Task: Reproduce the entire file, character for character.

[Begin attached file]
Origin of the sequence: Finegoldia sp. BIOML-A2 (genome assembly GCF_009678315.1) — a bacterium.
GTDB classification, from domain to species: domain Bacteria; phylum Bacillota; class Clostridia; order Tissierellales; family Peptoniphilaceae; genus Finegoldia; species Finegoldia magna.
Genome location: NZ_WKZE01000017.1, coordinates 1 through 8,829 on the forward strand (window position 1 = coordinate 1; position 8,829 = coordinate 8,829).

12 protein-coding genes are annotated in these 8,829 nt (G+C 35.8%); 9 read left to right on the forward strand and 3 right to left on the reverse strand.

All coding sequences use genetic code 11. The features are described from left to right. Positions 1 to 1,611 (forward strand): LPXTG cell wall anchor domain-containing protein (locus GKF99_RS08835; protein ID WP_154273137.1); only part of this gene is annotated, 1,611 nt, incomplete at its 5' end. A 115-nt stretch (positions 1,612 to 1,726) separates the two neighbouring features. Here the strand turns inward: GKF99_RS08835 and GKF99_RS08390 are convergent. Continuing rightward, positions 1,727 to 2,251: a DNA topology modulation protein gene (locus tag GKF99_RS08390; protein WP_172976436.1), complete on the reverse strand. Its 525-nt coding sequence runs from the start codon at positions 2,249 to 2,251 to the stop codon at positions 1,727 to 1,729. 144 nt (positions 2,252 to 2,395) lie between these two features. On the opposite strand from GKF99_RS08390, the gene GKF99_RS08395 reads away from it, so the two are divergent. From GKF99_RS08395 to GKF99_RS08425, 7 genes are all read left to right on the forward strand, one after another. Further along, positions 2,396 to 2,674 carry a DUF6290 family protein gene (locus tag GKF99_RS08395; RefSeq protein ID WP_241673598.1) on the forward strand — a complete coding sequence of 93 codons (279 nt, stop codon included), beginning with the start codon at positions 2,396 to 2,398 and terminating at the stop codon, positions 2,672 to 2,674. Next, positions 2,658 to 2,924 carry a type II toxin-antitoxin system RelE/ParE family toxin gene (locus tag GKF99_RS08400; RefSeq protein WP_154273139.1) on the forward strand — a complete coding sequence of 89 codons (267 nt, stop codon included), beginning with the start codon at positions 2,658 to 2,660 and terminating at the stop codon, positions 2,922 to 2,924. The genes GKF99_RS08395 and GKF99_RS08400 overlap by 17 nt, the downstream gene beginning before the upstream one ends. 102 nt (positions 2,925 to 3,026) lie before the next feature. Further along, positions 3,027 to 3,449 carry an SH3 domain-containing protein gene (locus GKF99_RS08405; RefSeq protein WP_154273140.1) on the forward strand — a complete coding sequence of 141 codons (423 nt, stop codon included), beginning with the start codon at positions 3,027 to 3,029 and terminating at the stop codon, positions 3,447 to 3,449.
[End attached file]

Origin of the sequence: Finegoldia sp. BIOML-A2 (genome assembly GCF_009678315.1) — a bacterium.
GTDB classification, from domain to species: domain Bacteria; phylum Bacillota; class Clostridia; order Tissierellales; family Peptoniphilaceae; genus Finegoldia; species Finegoldia magna.
Genome location: NZ_WKZE01000017.1, coordinates 1 through 8,829 on the forward strand (window position 1 = coordinate 1; position 8,829 = coordinate 8,829).

12 protein-coding genes are annotated in these 8,829 nt (G+C 35.8%); 9 read left to right on the forward strand and 3 right to left on the reverse strand.

All coding sequences use genetic code 11. The features are described from left to right. Positions 1 to 1,611 (forward strand): LPXTG cell wall anchor domain-containing protein (locus GKF99_RS08835; protein ID WP_154273137.1); only part of this gene is annotated, 1,611 nt, incomplete at its 5' end. A 115-nt stretch (positions 1,612 to 1,726) separates the two neighbouring features. Here the strand turns inward: GKF99_RS08835 and GKF99_RS08390 are convergent. Continuing rightward, positions 1,727 to 2,251: a DNA topology modulation protein gene (locus tag GKF99_RS08390; protein WP_172976436.1), complete on the reverse strand. Its 525-nt coding sequence runs from the start codon at positions 2,249 to 2,251 to the stop codon at positions 1,727 to 1,729. 144 nt (positions 2,252 to 2,395) lie between these two features. On the opposite strand from GKF99_RS08390, the gene GKF99_RS08395 reads away from it, so the two are divergent. From GKF99_RS08395 to GKF99_RS08425, 7 genes are all read left to right on the forward strand, one after another. Further along, positions 2,396 to 2,674 carry a DUF6290 family protein gene (locus tag GKF99_RS08395; RefSeq protein ID WP_241673598.1) on the forward strand — a complete coding sequence of 93 codons (279 nt, stop codon included), beginning with the start codon at positions 2,396 to 2,398 and terminating at the stop codon, positions 2,672 to 2,674. Next, positions 2,658 to 2,924 carry a type II toxin-antitoxin system RelE/ParE family toxin gene (locus tag GKF99_RS08400; RefSeq protein WP_154273139.1) on the forward strand — a complete coding sequence of 89 codons (267 nt, stop codon included), beginning with the start codon at positions 2,658 to 2,660 and terminating at the stop codon, positions 2,922 to 2,924. The genes GKF99_RS08395 and GKF99_RS08400 overlap by 17 nt, the downstream gene beginning before the upstream one ends. 102 nt (positions 2,925 to 3,026) lie before the next feature. Further along, positions 3,027 to 3,449 carry an SH3 domain-containing protein gene (locus GKF99_RS08405; RefSeq protein WP_154273140.1) on the forward strand — a complete coding sequence of 141 codons (423 nt, stop codon included), beginning with the start codon at positions 3,027 to 3,029 and terminating at the stop codon, positions 3,447 to 3,449.